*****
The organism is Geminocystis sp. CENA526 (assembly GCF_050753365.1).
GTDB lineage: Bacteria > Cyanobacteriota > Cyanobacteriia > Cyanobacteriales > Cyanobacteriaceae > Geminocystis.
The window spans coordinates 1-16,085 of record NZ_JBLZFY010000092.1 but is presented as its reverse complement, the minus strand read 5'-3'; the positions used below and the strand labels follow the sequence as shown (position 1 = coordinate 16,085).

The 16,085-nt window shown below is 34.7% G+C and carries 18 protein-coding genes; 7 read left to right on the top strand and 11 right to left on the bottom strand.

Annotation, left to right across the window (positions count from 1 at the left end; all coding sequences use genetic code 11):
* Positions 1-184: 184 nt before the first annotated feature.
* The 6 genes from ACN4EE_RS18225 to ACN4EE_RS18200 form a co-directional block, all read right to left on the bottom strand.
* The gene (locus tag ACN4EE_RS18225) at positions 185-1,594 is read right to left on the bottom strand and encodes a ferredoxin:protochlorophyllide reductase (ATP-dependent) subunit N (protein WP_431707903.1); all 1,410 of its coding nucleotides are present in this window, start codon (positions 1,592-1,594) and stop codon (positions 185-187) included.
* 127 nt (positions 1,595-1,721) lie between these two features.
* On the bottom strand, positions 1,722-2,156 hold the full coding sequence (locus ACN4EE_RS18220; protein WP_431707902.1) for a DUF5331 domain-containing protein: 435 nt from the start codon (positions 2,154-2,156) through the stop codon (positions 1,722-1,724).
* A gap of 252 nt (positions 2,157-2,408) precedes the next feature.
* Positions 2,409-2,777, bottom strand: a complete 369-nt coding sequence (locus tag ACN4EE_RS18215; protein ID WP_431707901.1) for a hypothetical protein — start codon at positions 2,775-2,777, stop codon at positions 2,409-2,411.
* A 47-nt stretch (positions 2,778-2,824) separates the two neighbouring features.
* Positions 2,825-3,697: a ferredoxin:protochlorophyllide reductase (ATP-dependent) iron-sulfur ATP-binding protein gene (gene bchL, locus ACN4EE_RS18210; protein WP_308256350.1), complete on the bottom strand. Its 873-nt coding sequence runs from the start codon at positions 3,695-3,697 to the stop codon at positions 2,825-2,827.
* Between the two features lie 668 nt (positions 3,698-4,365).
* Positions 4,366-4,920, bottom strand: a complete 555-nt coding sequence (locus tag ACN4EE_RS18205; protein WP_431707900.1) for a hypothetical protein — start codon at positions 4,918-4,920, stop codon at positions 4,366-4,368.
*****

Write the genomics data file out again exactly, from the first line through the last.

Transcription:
The organism is Geminocystis sp. CENA526 (assembly GCF_050753365.1).
GTDB lineage: Bacteria > Cyanobacteriota > Cyanobacteriia > Cyanobacteriales > Cyanobacteriaceae > Geminocystis.
The window spans coordinates 1-16,085 of record NZ_JBLZFY010000092.1 but is presented as its reverse complement, the minus strand read 5'-3'; the positions used below and the strand labels follow the sequence as shown (position 1 = coordinate 16,085).

The 16,085-nt window shown below is 34.7% G+C and carries 18 protein-coding genes; 7 read left to right on the top strand and 11 right to left on the bottom strand.

Annotation, left to right across the window (positions count from 1 at the left end; all coding sequences use genetic code 11):
* Positions 1-184: 184 nt before the first annotated feature.
* The 6 genes from ACN4EE_RS18225 to ACN4EE_RS18200 form a co-directional block, all read right to left on the bottom strand.
* The gene (locus tag ACN4EE_RS18225) at positions 185-1,594 is read right to left on the bottom strand and encodes a ferredoxin:protochlorophyllide reductase (ATP-dependent) subunit N (protein WP_431707903.1); all 1,410 of its coding nucleotides are present in this window, start codon (positions 1,592-1,594) and stop codon (positions 185-187) included.
* 127 nt (positions 1,595-1,721) lie between these two features.
* On the bottom strand, positions 1,722-2,156 hold the full coding sequence (locus ACN4EE_RS18220; protein WP_431707902.1) for a DUF5331 domain-containing protein: 435 nt from the start codon (positions 2,154-2,156) through the stop codon (positions 1,722-1,724).
* A gap of 252 nt (positions 2,157-2,408) precedes the next feature.
* Positions 2,409-2,777, bottom strand: a complete 369-nt coding sequence (locus tag ACN4EE_RS18215; protein ID WP_431707901.1) for a hypothetical protein — start codon at positions 2,775-2,777, stop codon at positions 2,409-2,411.
* A 47-nt stretch (positions 2,778-2,824) separates the two neighbouring features.
* Positions 2,825-3,697: a ferredoxin:protochlorophyllide reductase (ATP-dependent) iron-sulfur ATP-binding protein gene (gene bchL, locus ACN4EE_RS18210; protein WP_308256350.1), complete on the bottom strand. Its 873-nt coding sequence runs from the start codon at positions 3,695-3,697 to the stop codon at positions 2,825-2,827.
* Between the two features lie 668 nt (positions 3,698-4,365).
* Positions 4,366-4,920, bottom strand: a complete 555-nt coding sequence (locus tag ACN4EE_RS18205; protein WP_431707900.1) for a hypothetical protein — start codon at positions 4,918-4,920, stop codon at positions 4,366-4,368.